Anaesthesia and Resuscitation
Specialists in anaesthesia and resuscitation come into contact with patients in the Accident and Emergency Department, in the operating room, and in resuscitation areas. They actively take part in duty shifts, as well as in the Department’s meetings and sessions.
The Unit is regularly involved in different surgical specialisations, pathologies and surgical procedures, and in specialists’ training according to the criteria established for teaching units accredited by the National Board of Medical Specialists from the Ministry of Health and Consumer Affairs and the Ministry of Education. Before surgery, we check the anaesthesia form, which must indicate the patient’s informed consent as well as approval by the assigned doctor. Once in the operating room, we prepare the pharmaceuticals and materials to be used, whether they be infusion sets, anaesthesia equipment or anaesthesia and patient monitoring equipment. Once the operation is over, residents accompany patients to a recovery room, resuscitation room, or Intensive Care or other location.
The anaesthetist’s sphere of activity includes teaching activities, clinical research and management, as well as disease prevention, healthcare information and education primarily relating to critical surgery patients with acute or chronic pain. In addition, anaesthetists play a key role outside the operating room in interventional radiology, endoscopy, magnetic resonance techniques, haemodynamics, arrhythmia, radiotherapy, nuclear medicine, digestive endoscopy and bronchoscopy, among other areas.
Resident anaesthetists carry out preoperative visits in the Outpatient Clinic as well as on the hospital wards when the patient has been admitted prior to the date of surgery.
Anaesthesia and Resuscitation has recently set up a Research Committee which will regulate and support the various lines of research, together with the Vall d’Hebron Hospital Research Institute . These include locoregional anaesthesia, intraoperative nociception, intraoperative oxymetry, anatomical studies in paediatrics, obstetrics, and outpatient surgery.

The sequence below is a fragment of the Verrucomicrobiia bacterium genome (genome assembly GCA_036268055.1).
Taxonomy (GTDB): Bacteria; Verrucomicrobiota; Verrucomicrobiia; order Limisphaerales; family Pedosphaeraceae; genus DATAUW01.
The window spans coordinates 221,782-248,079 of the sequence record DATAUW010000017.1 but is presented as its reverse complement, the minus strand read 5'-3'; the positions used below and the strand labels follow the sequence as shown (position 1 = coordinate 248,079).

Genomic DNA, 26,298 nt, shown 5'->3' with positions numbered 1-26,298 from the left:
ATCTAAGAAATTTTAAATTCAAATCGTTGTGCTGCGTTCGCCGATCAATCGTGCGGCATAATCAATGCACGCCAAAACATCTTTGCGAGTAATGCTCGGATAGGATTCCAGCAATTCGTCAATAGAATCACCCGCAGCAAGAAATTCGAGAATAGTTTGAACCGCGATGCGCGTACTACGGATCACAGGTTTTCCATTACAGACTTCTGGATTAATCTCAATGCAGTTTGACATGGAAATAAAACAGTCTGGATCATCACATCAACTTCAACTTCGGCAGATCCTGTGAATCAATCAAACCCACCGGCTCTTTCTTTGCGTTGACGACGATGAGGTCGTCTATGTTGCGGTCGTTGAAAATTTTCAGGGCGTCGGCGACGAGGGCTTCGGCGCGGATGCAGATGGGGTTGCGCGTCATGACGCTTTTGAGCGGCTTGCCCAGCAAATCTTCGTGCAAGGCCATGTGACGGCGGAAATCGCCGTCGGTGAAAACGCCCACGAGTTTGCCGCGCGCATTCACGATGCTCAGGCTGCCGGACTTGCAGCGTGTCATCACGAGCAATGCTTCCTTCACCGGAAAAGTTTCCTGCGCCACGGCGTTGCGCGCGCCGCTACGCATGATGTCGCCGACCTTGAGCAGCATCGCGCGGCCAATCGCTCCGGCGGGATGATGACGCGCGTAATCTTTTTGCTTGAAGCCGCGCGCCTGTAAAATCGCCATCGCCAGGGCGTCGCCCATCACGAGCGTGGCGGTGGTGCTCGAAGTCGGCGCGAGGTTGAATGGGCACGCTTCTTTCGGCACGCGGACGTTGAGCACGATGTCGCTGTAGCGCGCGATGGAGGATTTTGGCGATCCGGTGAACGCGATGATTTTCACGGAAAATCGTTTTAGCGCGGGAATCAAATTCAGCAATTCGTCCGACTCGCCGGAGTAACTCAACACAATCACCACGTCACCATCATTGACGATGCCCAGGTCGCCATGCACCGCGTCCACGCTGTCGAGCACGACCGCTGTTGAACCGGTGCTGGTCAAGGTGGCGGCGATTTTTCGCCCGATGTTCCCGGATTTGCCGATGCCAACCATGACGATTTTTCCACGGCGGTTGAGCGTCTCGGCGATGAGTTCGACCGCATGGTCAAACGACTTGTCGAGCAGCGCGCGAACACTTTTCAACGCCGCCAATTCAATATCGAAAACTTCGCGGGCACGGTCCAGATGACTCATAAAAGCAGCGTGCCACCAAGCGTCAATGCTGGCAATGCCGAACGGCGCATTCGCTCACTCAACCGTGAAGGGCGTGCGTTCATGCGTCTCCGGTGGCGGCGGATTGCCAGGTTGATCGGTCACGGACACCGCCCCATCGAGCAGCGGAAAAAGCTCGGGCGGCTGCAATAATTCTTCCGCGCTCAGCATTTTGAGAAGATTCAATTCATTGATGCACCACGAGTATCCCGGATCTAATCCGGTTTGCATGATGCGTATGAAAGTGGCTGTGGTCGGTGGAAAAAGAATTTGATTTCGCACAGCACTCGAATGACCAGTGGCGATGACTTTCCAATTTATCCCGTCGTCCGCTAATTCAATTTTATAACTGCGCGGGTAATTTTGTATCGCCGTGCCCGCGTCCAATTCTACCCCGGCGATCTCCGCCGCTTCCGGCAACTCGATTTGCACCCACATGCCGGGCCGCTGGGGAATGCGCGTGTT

Accredited places: 12
Why should I specialise at Vall d’Hebron?
- Because training is governed by safe and quality practical work, with a Training Committee that continuously reviews and supervises the protocols and knowledge being taught.
- Because we are preparing for a future where residents can carry out anaesthesia and resuscitation applied to all existing specialisations in any hospital.
- Because we have trained more than 400 professionals and have extensive experience in training specialists in anaesthesia and resuscitation since 1972.
- Because we offer residents a weekly course in which practice and simulation is the most commonly used method to ensure real quality learning.
- Because the Faculty of Anatomy at the University of Barcelona collaborates in the Department’s anatomical studies.
- Because we encourage residents to take part in existing lines of research.
- Because we also give residents the opportunity to do their doctoral thesis with us.
- Because we are at the cutting edge of the field and incorporate new surgical technologies, new diagnostic methods and in-demand treatments, such as preoperative telematic planning.
- Because we offer cross-cutting training and residents learn the most common procedures as well as the most complex.